So which is it?
Does the $13.8 billion 2018 budget submitted to the D.C. Council by Mayor Muriel E. Bowser (D) reflect, as she asserts, the ideas and priorities of D.C. residents?
A good question. The final answer rests with the D.C. Council, which, in the budget-making process, is always a crapshoot.
As to the question: The city’s robust financial health is being fueled by the largesse of residents and businesses. As Chief Financial Officer Jeffrey S. DeWitt noted in his budget transmittal letter to Bowser, population growth has been a major factor in the increase of the city’s income- and sales-tax bases and a driving force behind rising home values.
Want some numbers?
DeWitt said that in the past five years (2011 to 2016), the city’s population grew by nearly 61,000 residents, or 10 percent — more than 1,000 net new residents per month, he noted. They, along with other homeowners and businesses, are filling the tax coffers.
Keep those figures in mind as this budget tale unfolds.
Also recognize that this budget proposal would be the city’s 22nd consecutive balanced budget. For those of us who lived through the 1990s nightmare of D.C. government insolvency, a Clinton administration-engineered federal bailout and a congressionally imposed financial control board, the city’s finances have reached the fiscal promised land.
Bowser maintains that her spending plan provides a road map to inclusive prosperity for every resident. She cites millions of dollars to be spent on education and making the District safer. Her budget includes more money for affordable housing, and more spending on the homeless and families in need of care and supportive programs. On top of that, she promises a budget that will deliver a streamlined D.C. government.
Others, predictably, don’t see it that way.
Bowser’s budget “offers not prosperity, but austerity” (George Jones, Bread for the City); “falls so short of what’s needed to accelerate progress . . . people are dying of preventable and manageable diseases” (Lara Pukatch, Miriam’s Kitchen); ignores calls from community leaders who say “as a city we should be spending on those who have almost nothing before we spend on tax give-backs to those who have almost everything” (Jacob Feinspan, Jews United for Justice).
“People are dying . . . .” Gonna lay that also at Bowser’s feet?
The D.C. Fiscal Policy Institute’s Ed Lazere charged that Bowser’s budget “isn’t living up to its rhetoric of building ‘inclusive prosperity’ ” and called on the council to do more.
What’s a D.C. taxpayer to think?
Bowser claims her budget makes the largest investment in public education in D.C. history — more than $2 billion, including $105 million to increase the per-student spending rate, an increase for the University of the District of Columbia and the University of the District of Columbia Community College of nearly $6 million, and $1.3 billion for school modernization over six years.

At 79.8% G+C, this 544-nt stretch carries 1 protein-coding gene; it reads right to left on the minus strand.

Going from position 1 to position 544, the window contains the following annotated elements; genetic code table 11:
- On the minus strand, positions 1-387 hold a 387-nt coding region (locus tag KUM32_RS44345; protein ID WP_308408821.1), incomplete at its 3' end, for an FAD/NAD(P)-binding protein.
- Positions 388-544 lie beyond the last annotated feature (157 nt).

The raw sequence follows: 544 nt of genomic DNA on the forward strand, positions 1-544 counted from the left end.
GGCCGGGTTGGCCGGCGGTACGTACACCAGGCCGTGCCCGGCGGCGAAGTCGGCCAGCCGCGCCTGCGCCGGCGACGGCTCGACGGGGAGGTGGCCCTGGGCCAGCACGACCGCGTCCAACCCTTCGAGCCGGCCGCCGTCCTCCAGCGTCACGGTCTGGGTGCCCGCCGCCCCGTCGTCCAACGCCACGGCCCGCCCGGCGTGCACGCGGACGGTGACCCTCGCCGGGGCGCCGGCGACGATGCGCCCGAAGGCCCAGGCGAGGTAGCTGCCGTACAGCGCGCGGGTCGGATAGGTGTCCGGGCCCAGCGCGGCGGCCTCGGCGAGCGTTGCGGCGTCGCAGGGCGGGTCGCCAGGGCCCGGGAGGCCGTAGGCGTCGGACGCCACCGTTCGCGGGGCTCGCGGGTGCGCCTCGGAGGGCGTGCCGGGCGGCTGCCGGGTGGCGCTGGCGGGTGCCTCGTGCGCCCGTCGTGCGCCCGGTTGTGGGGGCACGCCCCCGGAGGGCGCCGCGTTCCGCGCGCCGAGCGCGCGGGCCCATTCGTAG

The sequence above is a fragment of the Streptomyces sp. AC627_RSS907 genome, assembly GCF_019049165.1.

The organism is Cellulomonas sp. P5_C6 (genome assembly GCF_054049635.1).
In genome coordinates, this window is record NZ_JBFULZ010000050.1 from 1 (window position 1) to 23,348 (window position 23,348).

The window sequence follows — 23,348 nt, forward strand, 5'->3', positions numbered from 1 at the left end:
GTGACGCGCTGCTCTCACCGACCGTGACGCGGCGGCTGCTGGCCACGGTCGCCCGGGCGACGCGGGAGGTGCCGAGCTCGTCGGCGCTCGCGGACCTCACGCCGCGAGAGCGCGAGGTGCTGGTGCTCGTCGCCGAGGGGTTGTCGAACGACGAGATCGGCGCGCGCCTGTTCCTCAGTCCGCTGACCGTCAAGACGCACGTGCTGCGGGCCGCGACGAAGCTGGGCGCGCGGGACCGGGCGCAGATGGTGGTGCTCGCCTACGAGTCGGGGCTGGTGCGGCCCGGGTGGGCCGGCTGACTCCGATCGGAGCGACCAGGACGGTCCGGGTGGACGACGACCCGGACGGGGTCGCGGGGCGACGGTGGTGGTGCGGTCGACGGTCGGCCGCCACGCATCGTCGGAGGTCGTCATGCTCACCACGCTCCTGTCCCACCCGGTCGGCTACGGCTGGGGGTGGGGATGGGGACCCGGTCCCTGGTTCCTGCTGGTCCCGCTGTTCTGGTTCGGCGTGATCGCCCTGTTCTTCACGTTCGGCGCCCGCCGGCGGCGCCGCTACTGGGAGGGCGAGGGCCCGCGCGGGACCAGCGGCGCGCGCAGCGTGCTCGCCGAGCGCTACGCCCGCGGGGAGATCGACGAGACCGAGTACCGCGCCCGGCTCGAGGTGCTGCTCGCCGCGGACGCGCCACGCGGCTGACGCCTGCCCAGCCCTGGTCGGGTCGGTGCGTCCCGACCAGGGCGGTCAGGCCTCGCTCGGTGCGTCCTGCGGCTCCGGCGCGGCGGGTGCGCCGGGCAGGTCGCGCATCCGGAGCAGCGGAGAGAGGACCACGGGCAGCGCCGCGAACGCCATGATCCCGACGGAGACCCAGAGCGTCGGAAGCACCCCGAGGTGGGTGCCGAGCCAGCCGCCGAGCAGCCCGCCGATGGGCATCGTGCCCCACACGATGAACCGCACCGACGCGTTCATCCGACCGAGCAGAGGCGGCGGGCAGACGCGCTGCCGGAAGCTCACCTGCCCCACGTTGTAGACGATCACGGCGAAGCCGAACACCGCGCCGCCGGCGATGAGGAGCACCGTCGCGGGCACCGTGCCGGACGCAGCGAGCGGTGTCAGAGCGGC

But that’s not enough, says the Fiscal Policy Institute, supported by organizations such as Bread for the City, the Children’s Law Center, DC Alliance of Youth Advocates, Jews United for Justice and Miriam’s Kitchen. They take the position, expressed in a news release, that “funding schools at a level deemed fully adequate would require a 14 percent increase” — not Bowser’s proposed 1.5 percent.
A budget that devotes $1.9 billion to human services and $1.1 billion to public safety is pooh-poohed and scorned by the advocate community “for leaving significant funding gaps” and spending at levels below what it considers adequate.
As for the automatic tax cuts for businesses and middle- and low-income residents that the council approved in 2014 as part of a tax-reform package, the advocates argue that the money should go to the homeless, education and housing, despite the $100 million Bowser is directing to the Housing Production Trust Fund.
Now to reality.
More than 30 years of observing D.C. budget-making leads to two immutable findings: No mayor’s proposed budget has ever received universal acclaim, and grand D.C. social programs often fall short of expectations.
Which brings us to the D.C. Council.
The budget oversight process that begins this month will have plenty of political grandstanding and playing to a vast gallery of special interests and a TV audience. Showing up the mayor will be part of the game.
If the council’s history is any guide, expect few hard questions about actual government performance, accountability and wise use of tax dollars. Also, expect to not hear a critical word about $20 million in the budget to begin implementing the District’s paid family leave program — one of the most generous in the United States.
Notable exceptions are Ward 7 council member Vincent C. Gray’s (D) substantive critique of city spending programs and his recommendations for budget changes, and Ward 2 council member Jack Evans’s (D) more restrained call for “funding programs that work and will benefit from continued investment and adjusting or eliminating programs that aren’t effective at making our city better for our residents.”
Watch the numbers unfold, but also keep an eye on the lawmakers. Above all, remember them on Election Day.
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